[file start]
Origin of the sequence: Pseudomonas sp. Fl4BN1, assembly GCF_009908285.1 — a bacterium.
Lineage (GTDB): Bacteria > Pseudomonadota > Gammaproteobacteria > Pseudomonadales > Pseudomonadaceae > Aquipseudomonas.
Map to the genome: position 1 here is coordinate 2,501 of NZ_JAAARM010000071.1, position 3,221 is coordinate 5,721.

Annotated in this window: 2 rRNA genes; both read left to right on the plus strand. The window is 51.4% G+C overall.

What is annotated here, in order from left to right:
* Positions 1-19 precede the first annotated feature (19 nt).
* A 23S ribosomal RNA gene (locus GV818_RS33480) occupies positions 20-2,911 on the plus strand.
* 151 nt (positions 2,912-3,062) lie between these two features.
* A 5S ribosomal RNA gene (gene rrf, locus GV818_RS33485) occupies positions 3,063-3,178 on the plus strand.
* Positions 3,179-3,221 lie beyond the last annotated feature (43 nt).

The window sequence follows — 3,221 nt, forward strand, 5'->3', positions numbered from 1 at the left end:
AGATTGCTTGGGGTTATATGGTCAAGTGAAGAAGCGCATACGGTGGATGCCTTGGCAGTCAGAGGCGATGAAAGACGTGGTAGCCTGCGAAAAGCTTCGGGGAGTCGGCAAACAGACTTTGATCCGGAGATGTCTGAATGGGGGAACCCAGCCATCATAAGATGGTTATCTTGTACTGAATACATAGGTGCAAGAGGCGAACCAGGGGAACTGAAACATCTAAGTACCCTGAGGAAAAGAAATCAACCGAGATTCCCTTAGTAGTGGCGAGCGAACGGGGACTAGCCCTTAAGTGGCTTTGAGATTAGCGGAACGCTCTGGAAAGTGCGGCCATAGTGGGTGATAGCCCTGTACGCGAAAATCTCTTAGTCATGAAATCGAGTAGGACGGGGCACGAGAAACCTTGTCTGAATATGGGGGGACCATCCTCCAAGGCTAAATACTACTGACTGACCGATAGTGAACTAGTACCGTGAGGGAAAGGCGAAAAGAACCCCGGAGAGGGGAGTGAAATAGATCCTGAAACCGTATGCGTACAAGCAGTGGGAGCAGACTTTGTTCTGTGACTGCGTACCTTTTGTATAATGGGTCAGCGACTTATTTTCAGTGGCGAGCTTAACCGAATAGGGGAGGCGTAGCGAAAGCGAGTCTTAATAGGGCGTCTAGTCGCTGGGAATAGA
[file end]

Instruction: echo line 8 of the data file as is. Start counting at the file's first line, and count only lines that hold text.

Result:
* 151 nt (positions 2,912-3,062) lie between these two features.